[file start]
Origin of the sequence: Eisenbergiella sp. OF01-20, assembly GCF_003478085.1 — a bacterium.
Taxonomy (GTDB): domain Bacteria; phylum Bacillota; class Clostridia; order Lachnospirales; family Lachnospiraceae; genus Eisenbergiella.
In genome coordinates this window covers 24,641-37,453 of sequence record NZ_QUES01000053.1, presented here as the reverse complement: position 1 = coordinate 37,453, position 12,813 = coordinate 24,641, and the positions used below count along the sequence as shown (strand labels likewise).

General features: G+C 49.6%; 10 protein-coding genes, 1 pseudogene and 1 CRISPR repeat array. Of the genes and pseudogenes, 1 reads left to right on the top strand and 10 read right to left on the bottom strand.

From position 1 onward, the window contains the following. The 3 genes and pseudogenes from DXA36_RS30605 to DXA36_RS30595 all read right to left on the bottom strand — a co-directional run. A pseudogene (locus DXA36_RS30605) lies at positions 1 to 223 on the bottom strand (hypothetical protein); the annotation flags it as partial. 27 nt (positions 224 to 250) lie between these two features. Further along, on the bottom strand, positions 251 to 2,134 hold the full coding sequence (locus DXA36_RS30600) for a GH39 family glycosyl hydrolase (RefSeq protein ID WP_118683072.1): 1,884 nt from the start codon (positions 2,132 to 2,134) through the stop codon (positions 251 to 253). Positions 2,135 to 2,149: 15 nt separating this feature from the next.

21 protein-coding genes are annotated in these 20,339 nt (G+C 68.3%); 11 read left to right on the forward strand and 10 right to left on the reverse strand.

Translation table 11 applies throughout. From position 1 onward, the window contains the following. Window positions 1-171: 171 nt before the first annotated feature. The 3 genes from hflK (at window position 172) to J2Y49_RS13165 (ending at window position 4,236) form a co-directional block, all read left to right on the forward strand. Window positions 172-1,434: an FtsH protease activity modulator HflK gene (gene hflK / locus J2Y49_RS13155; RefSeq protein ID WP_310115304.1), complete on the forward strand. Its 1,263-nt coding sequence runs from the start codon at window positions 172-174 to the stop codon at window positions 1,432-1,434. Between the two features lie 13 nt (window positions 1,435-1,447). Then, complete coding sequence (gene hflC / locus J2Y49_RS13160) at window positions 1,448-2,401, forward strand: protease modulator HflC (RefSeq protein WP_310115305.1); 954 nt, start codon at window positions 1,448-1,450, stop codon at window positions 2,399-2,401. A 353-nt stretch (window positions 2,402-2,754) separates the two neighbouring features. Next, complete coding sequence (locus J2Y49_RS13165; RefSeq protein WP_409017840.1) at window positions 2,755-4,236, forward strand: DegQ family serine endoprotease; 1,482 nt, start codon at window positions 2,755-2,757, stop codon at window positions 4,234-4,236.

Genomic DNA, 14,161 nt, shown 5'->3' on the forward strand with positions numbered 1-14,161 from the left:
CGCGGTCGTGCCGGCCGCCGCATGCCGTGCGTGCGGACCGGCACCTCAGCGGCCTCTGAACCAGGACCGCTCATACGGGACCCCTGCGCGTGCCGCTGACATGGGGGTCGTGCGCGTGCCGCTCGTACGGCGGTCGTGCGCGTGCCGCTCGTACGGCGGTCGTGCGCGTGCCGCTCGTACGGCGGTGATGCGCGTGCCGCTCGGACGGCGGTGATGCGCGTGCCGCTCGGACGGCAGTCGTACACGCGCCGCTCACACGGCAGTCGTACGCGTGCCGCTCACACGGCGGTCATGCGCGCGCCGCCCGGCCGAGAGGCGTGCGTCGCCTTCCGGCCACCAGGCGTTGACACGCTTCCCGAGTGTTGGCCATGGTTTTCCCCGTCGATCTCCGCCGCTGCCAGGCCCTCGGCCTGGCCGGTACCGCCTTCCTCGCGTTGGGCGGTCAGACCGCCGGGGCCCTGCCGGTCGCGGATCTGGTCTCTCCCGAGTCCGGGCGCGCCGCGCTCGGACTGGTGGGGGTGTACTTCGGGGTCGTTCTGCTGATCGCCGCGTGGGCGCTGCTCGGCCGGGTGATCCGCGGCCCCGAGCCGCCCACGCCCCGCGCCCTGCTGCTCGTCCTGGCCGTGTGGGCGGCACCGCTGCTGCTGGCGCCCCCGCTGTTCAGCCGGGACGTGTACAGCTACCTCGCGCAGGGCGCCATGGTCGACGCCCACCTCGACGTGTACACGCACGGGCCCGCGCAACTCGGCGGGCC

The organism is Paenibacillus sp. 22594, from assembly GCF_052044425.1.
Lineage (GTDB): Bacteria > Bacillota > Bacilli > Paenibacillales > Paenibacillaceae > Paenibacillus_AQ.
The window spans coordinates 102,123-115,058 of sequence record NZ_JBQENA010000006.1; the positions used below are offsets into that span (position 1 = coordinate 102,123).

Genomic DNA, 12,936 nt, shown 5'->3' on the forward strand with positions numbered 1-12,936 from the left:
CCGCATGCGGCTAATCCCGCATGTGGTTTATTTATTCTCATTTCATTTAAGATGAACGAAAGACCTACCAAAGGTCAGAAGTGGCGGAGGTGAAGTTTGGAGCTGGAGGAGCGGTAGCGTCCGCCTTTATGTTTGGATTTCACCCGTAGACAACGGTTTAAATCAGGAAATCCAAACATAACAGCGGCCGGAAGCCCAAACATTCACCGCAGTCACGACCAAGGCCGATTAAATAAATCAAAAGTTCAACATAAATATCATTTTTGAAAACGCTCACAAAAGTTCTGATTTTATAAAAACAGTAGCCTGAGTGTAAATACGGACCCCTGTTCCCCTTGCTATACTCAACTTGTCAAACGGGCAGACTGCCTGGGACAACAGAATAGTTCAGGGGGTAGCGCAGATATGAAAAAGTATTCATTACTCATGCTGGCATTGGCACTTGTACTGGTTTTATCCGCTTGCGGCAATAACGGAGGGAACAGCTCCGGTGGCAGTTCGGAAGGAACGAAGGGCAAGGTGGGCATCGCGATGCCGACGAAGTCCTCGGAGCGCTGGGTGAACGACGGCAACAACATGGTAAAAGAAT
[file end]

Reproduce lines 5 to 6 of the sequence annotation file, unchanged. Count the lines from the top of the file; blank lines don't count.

From position 1 onward, the window contains the following. The 3 genes and pseudogenes from DXA36_RS30605 to DXA36_RS30595 all read right to left on the bottom strand — a co-directional run. A pseudogene (locus DXA36_RS30605) lies at positions 1 to 223 on the bottom strand (hypothetical protein); the annotation flags it as partial. 27 nt (positions 224 to 250) lie between these two features. Further along, on the bottom strand, positions 251 to 2,134 hold the full coding sequence (locus DXA36_RS30600) for a GH39 family glycosyl hydrolase (RefSeq protein ID WP_118683072.1): 1,884 nt from the start codon (positions 2,132 to 2,134) through the stop codon (positions 251 to 253). Positions 2,135 to 2,149: 15 nt separating this feature from the next.

21 protein-coding genes are annotated in these 20,339 nt (G+C 68.3%); 11 read left to right on the forward strand and 10 right to left on the reverse strand.